Understanding Why Dogs Hump
Misconceptions About Dogs Who Hump
It’s easy to feel embarrassed when you take your dog to the park or a play date and all he wants to do is hump other dogs. Many neutered dogs will still hump, which often perplexes the owner. People assume their dogs display this behavior out of sexual arousal or to claim dominance. However, those reasons do not always hold true and the good news is the behavior can be stopped with a little training.
How to Get a Dog to Stop Humping
Don’t Punish a Dog Who Gives Warnings
Most dogs don’t like being mounted by another and will usually communicate that by snapping and barking at the offending dog. This is a warning signal: The dog is letting the other know his behavior is not okay and, if he is further provoked, he might bite.
If your dog is the one being mounted and he gives these warning signals, do not punish him. This is good canine communication because he is giving a warning. If warning signals are punished, your dog could learn to suppress them and go straight for the bite next time.
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Let Him Back Away
If your dog is the one doing the mounting, observe his behavior after the other dog tells him to back off. If he immediately stops and backs away, this is ideal. This means he’s not trying to claim his dominance over the other dog. If he was, chances are a fight would have broken out. Since he immediately backed away, it most likely means he does not understand appropriate play. Being snapped at for this behavior will teach the dog not to perform it.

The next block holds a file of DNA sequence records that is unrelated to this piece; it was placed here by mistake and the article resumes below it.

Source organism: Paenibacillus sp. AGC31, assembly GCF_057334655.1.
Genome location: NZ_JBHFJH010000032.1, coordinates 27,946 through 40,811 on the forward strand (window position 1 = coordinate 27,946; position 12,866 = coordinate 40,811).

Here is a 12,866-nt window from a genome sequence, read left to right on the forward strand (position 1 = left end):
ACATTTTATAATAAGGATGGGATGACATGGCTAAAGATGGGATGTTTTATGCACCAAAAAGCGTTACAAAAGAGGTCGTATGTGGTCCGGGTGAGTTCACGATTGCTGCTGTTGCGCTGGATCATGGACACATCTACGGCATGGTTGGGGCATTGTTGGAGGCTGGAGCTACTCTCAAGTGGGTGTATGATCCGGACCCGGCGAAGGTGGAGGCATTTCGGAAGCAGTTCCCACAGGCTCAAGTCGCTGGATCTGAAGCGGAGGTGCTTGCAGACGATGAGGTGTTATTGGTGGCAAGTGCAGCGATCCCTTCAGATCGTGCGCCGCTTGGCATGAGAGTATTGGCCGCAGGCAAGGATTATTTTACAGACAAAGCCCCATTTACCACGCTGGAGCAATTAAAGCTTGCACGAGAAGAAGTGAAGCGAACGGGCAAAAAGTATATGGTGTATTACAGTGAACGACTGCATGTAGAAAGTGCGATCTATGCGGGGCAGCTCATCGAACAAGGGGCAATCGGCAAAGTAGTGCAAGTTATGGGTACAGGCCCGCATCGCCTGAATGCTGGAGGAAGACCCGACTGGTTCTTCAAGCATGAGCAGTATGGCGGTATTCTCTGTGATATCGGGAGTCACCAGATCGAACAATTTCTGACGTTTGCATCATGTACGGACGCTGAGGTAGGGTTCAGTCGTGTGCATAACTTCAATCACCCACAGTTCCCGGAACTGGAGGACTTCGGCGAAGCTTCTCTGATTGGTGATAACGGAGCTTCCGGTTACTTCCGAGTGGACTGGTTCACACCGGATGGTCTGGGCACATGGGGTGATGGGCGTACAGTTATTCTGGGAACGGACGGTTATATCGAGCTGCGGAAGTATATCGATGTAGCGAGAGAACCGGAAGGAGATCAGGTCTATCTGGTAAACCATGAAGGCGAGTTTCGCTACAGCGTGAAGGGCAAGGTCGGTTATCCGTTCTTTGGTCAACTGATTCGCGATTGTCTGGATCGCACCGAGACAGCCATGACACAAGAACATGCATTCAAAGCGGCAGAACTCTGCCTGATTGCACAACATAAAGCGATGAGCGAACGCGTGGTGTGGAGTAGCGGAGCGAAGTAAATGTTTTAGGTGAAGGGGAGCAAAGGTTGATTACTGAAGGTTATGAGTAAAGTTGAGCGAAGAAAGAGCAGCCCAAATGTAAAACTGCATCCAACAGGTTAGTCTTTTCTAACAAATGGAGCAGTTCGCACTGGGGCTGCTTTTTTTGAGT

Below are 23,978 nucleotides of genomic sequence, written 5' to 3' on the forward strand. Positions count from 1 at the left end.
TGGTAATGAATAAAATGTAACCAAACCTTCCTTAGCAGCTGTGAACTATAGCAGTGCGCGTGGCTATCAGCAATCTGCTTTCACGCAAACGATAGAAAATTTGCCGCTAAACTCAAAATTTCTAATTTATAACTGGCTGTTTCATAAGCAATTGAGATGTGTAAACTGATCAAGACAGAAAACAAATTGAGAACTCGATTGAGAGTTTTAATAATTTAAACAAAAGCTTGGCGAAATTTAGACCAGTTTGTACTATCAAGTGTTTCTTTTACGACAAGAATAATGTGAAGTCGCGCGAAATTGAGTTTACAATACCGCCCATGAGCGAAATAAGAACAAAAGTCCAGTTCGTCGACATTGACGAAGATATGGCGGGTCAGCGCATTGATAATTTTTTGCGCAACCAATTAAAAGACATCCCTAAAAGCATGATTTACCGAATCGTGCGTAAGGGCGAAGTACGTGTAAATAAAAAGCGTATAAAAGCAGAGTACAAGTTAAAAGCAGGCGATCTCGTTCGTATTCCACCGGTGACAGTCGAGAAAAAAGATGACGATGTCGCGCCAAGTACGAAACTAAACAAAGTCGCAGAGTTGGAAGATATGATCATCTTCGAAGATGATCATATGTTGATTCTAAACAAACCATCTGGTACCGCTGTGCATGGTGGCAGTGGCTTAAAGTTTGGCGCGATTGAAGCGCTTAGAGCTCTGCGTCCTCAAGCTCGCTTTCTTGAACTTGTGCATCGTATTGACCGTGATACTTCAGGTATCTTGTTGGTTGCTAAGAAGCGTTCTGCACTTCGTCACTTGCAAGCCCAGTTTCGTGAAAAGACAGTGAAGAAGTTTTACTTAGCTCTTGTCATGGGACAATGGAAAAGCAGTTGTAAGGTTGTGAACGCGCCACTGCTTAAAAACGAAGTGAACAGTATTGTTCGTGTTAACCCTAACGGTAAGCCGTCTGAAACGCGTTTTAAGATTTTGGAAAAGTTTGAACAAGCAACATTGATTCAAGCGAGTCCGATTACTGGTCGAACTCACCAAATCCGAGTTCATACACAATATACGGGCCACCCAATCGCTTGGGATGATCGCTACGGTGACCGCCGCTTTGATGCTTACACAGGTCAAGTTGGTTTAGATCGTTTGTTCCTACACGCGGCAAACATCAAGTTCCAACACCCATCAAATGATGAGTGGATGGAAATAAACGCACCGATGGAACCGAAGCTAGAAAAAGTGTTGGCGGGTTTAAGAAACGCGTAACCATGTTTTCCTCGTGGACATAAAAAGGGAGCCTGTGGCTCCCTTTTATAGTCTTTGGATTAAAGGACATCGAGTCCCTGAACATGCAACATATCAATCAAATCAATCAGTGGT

Use a Recall Command
You can help your dog understand that humping is not appropriate behavior by teaching him the recall command. To begin teaching your dog to come to you on command, work with him in a low distraction area with no other dogs around.
Keep him on a long leash and have extra tasty treats on you. Say your dog’s name followed by “Come!” or “Here!” If he doesn’t immediately run to you, you can reel him in with the long line. When he gets to you, give him tasty treats and keep his focus by practicing a “sit” or “down.”
Make Recall More Rewarding
After you practice this many times and your dog immediately runs to you nine out of 10 times, introduce another dog to the area, but keep yours on the long line. The goal is to make this cue more rewarding for him than humping the other dog. If you keep your dog focused on you for long enough, he will be less likely to run right back to the dog to try humping her again.
Let Him Play and Test Him
After many successful responses to the command, you can try letting him play without having the long line attached. If he doesn’t respond to the command, take him away from the other dog for a minute to practice some basic commands. If you need help with training the recall cue, contact your local dog trainer.
Keep a Close Eye on Your Dog
The key is to watch your dog’s body language while he plays with other dogs. You’ll be able to tell when he’s about to mount another dog, which serves as your cue to call him over to you. After consistent practice, your dog will learn that mounting causes problems and listening to you is rewarding.
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